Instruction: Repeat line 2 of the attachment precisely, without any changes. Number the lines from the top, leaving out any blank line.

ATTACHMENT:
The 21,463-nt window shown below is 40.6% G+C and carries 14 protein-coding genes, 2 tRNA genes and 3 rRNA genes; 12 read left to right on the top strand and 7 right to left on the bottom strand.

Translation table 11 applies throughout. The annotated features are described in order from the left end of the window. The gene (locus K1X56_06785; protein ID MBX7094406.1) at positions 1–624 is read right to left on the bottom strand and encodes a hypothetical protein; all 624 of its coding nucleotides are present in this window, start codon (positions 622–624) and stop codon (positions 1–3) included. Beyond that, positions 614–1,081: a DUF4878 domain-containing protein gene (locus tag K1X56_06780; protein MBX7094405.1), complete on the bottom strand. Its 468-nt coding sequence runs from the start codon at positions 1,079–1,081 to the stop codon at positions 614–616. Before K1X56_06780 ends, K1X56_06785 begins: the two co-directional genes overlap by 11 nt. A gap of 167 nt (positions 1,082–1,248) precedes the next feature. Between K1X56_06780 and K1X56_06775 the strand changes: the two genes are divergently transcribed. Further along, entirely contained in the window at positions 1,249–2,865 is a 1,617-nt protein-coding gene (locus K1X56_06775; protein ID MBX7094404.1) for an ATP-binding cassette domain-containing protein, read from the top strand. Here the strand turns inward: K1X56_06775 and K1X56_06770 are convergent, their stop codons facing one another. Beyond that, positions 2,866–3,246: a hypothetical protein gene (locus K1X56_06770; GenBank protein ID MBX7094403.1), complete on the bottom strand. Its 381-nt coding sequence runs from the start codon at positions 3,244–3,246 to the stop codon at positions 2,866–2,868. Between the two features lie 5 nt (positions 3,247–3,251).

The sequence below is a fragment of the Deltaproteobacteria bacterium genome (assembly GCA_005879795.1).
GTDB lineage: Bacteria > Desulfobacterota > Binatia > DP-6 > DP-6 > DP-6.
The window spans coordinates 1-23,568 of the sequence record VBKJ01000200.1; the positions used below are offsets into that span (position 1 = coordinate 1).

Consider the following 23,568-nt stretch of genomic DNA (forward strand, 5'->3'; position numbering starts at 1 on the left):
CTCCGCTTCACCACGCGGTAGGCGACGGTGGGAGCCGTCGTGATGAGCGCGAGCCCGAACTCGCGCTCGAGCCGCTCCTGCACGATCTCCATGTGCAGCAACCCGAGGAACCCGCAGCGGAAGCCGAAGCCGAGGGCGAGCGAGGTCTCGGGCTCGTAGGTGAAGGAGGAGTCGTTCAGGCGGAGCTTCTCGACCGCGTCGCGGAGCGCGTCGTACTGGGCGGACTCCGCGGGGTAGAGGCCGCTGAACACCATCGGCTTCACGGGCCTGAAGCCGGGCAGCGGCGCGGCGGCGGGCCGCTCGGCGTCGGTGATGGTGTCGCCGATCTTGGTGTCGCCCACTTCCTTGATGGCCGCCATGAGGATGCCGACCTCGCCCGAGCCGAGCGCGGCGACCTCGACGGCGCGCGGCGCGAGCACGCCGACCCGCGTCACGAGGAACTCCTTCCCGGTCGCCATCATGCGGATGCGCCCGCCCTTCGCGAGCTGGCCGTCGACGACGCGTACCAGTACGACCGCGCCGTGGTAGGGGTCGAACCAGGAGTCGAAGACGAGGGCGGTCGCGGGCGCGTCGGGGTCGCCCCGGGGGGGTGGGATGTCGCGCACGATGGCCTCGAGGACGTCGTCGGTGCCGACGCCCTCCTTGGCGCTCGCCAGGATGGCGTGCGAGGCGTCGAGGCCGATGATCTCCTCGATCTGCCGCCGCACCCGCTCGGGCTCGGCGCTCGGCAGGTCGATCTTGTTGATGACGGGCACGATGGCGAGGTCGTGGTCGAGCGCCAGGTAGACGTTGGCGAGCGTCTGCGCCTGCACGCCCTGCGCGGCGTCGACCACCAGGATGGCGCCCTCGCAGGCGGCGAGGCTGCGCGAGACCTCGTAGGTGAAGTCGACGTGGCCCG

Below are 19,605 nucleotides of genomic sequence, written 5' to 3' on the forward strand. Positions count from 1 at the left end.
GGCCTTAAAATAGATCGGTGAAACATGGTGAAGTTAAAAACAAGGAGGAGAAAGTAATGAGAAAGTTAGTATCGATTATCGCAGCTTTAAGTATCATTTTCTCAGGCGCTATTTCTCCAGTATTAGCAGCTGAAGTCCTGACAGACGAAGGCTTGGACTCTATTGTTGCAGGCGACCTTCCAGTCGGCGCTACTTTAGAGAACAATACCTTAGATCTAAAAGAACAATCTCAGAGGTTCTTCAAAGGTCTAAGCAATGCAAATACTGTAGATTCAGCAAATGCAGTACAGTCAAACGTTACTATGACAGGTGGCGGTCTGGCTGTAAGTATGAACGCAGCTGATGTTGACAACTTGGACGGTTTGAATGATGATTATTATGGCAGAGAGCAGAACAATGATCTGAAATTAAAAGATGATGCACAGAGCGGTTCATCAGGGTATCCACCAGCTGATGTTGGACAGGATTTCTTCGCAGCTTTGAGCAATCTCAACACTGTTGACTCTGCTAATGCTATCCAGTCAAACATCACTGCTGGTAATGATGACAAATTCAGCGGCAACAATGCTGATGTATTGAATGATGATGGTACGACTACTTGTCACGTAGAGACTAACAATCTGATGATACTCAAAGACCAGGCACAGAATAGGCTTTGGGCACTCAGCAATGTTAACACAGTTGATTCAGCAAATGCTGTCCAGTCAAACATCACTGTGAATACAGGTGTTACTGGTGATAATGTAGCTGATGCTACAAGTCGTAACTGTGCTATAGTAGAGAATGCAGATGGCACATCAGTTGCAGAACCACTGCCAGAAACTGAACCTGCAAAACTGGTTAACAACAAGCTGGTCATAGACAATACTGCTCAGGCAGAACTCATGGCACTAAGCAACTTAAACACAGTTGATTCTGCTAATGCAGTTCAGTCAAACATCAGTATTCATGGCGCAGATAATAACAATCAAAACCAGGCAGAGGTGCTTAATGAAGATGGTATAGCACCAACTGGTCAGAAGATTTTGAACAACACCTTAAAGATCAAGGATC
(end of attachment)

Translation table 11 applies throughout. The annotated features are described in order from the left end of the window. The gene (locus K1X56_06785; protein ID MBX7094406.1) at positions 1–624 is read right to left on the bottom strand and encodes a hypothetical protein; all 624 of its coding nucleotides are present in this window, start codon (positions 622–624) and stop codon (positions 1–3) included. Beyond that, positions 614–1,081: a DUF4878 domain-containing protein gene (locus tag K1X56_06780; protein MBX7094405.1), complete on the bottom strand. Its 468-nt coding sequence runs from the start codon at positions 1,079–1,081 to the stop codon at positions 614–616. Before K1X56_06780 ends, K1X56_06785 begins: the two co-directional genes overlap by 11 nt. A gap of 167 nt (positions 1,082–1,248) precedes the next feature. Between K1X56_06780 and K1X56_06775 the strand changes: the two genes are divergently transcribed. Further along, entirely contained in the window at positions 1,249–2,865 is a 1,617-nt protein-coding gene (locus K1X56_06775; protein ID MBX7094404.1) for an ATP-binding cassette domain-containing protein, read from the top strand. Here the strand turns inward: K1X56_06775 and K1X56_06770 are convergent, their stop codons facing one another. Beyond that, positions 2,866–3,246: a hypothetical protein gene (locus K1X56_06770; GenBank protein ID MBX7094403.1), complete on the bottom strand. Its 381-nt coding sequence runs from the start codon at positions 3,244–3,246 to the stop codon at positions 2,866–2,868. Between the two features lie 5 nt (positions 3,247–3,251).